Los Angeles, CA—Commissioned by the Los Angeles ADU Standard Plan Pilot project, Jennifer Bonner/MALL has designed Lean-to ADU, a proposal to address Los Angeles’ need for flexible, affordable Accessory Dwelling Units (also known as backhouses, backyard homes, and granny flats).The design references all-American utilitarian lean-to sheds, while simultaneously reinterpreting two Los Angeles architectural mainstays: the stucco box and the exaggerated false front. With this approach, Bonner extends the history of architectural experimentation via the single-family home in LA and expands on the visual language of the “accessory.” MALL is one of 14 architecture firms invited by the City of LA to submit prototype designs for early approval to the pilot Standard Plan program, which offers LA homeowners a selection of pre-approved building plans for detached ADUs, to simplify the permitting process and fast-track construction to build backyard homes.
“The imagery of the lean-to shed is less LA and more Americana, but points towards the DIY spirit of the single family home,” says Bonner. “The mantra, ‘I can build anything in my backyard’ is optimistic and connects back to the problem at hand—a lack of housing units in the metro-area. Staunchly resisting NIMBY [not in my backyard] attitudes, DIY collectivism seems like the way forward and the utilitarian lean-to shed might be the iconic hook to get it done.”
At its core, Lean-to ADU offers a flexible, compact housing model that can apply to a wide range of backyard sites from flat yards to hillsides. Designed to meet Los Angeles residential building codes and achieve ample daylight and cross-ventilation no matter its orientation, the home can be rotated to accommodate diverse lots and landscapes. It is also compact with 515 square feet of living space, a 125-square-foot roof terrace, and a malleable landscaping plan that can be easily adapted. Additionally, Bonner uses easily accessible building materials—such as stucco and metal roof panels—and standard construction techniques.
This flexibility also extends to aesthetics. Lean-to ADU simultaneously draws from lean-tos, stucco boxes, bungalows, and even Cape Cods to form a hybrid visual language that complements an expansive range of LA vernacular architecture. The overall form is a textured black stucco and metal shed roof, spanning 8- to 16-feet in height, that sits neatly above a smooth white stucco box. Tucked into the roof and accessible via an outdoor stairwell, a terrace offers a space where occupants can enjoy an outdoor experience while still maintaining privacy from the front house. Beyond providing a pathway to the terrace, the exterior stairwell both activates the home’s “false front” and avoids interrupting the open space of the interior shed form.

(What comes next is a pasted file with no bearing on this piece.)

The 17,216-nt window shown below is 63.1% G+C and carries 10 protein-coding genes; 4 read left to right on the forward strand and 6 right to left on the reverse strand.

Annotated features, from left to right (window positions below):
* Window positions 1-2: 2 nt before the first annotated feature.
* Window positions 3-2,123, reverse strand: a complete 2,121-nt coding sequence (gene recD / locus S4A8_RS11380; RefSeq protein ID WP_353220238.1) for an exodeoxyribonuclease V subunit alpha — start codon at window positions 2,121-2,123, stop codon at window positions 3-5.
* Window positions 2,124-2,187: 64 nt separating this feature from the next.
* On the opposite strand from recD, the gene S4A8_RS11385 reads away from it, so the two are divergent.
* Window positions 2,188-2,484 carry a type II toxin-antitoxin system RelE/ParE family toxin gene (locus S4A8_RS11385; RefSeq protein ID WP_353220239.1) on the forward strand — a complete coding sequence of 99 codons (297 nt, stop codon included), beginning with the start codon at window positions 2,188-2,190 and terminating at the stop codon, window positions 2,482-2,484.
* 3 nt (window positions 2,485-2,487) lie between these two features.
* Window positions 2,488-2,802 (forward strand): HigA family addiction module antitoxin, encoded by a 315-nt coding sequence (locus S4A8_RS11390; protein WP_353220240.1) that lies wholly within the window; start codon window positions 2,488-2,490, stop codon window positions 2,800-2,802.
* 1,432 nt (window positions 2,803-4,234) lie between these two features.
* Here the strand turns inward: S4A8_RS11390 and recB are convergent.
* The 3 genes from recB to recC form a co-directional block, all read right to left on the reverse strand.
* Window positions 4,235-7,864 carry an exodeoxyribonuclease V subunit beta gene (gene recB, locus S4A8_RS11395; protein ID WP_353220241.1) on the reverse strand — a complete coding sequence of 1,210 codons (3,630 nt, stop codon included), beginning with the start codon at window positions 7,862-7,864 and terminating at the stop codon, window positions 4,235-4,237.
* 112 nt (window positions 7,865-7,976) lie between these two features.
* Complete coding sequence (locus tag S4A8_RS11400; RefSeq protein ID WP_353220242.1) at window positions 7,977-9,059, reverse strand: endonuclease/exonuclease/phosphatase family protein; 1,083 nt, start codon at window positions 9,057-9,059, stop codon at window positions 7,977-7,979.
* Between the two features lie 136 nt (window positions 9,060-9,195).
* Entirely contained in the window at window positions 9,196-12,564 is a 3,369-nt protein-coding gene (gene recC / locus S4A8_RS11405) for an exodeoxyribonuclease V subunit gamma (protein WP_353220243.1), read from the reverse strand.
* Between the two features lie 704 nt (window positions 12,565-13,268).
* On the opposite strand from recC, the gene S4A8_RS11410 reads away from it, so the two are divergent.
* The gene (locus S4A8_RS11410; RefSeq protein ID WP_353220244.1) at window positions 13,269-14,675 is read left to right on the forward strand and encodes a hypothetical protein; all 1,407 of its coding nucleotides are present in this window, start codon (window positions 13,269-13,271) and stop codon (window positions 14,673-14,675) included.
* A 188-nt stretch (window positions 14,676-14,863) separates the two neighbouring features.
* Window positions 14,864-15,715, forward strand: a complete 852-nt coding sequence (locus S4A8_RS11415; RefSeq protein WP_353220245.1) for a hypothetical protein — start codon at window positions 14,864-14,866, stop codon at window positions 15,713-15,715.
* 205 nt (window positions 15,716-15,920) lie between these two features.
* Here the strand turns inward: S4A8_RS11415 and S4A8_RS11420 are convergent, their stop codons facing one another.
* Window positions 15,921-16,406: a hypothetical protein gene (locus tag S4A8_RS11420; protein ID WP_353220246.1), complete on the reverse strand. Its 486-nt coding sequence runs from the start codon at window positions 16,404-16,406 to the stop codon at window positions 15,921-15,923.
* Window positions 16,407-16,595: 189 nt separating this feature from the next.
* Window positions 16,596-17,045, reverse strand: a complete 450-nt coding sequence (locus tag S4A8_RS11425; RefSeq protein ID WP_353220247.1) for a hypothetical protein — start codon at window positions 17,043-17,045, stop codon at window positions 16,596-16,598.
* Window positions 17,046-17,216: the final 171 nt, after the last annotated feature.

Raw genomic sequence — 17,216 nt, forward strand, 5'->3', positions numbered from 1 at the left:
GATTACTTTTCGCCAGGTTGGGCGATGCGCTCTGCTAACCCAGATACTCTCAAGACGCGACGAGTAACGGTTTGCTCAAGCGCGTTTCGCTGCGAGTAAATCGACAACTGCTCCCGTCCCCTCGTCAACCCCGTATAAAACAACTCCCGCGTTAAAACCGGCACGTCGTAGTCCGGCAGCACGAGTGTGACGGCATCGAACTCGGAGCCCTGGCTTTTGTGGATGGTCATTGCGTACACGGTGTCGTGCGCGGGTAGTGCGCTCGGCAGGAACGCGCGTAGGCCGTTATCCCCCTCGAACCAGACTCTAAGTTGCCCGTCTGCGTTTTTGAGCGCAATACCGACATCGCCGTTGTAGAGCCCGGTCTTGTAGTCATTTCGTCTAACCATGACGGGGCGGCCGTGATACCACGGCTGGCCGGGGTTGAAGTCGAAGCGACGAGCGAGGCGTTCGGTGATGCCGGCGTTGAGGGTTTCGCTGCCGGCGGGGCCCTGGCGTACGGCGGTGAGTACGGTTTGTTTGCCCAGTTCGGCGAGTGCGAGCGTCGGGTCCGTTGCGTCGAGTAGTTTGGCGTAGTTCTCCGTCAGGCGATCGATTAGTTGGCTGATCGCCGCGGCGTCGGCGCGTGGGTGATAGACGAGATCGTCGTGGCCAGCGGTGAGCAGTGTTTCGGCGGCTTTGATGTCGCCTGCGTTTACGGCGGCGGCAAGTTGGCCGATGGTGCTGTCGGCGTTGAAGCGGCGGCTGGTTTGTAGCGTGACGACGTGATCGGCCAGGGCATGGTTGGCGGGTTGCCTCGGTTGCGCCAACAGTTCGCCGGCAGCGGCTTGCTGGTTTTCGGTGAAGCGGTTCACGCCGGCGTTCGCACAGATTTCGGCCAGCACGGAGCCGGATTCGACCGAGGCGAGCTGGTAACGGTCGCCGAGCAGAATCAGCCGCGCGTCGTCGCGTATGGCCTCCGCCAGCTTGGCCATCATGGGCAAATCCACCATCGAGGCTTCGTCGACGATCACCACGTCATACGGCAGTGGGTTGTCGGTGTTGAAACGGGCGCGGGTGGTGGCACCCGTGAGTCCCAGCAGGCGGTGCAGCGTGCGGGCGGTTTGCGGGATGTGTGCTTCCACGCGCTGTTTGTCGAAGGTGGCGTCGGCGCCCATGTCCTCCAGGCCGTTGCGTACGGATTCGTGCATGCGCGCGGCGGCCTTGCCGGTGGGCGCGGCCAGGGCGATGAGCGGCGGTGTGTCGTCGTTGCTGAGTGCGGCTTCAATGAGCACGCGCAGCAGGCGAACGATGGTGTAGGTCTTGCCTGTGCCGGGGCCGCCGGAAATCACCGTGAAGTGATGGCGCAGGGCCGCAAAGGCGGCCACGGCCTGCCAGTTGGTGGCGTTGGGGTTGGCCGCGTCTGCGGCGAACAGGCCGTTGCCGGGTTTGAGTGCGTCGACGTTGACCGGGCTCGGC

Combining elements of a pitched lean-to and the exaggerated false front of an LA dingbat, the roof volume creates a hovering form atop of the living space below. From the east and west elevations, the roof is seen as a traditional right triangle with a gentle 3:12 pitch. The south elevation, on the other hand, reveals a black rectangular panel that slips down the side of the home, resembling a suspended Richard Serra steel slab. This false front intentionally breaks up the elevational face of the shed roof by rotating the primary plane meant to hold everything together. “Think, elevation-taking-a-tumble, or better yet, John Baldessari’s redaction technique,” says Bonner. It also makes room for the exterior roof terrace, which tucks into the space left by the discontinuous, slipping elevation.
Materially, smooth and textured finishes—black-and-white stucco and scalloped metal roof panels—clad the exterior, while the interior offers a warm and soft material palette utilizing wood, tile, and pops of color. The front of the home (west elevation) is distinguished by a door bordered by two windows, along with the exterior stairwell, which extends upwards to the terrace. The roof bandages these two separate volumes together.
Entering the home through the front door, communal spaces (dining nook, full kitchen, and living area) are on the left side of the home, and private areas (bedroom and workspace) are on the right. A rectangular volume at the center of the plan separates these two zones and contains the bathroom and utilities. Natural light floods the interior via two skylights punched into the roof, activating the interior palette of marble, plywood, and cement tile. The kitchen features a Calacatta Viola marble slab counter with Reform “Match” cabinets in yellow, green, and white, while floors are Madera in bone and ash, ceilings are plywood, and colorful, tactile details like Patricia Urquiola basins punctuate throughout.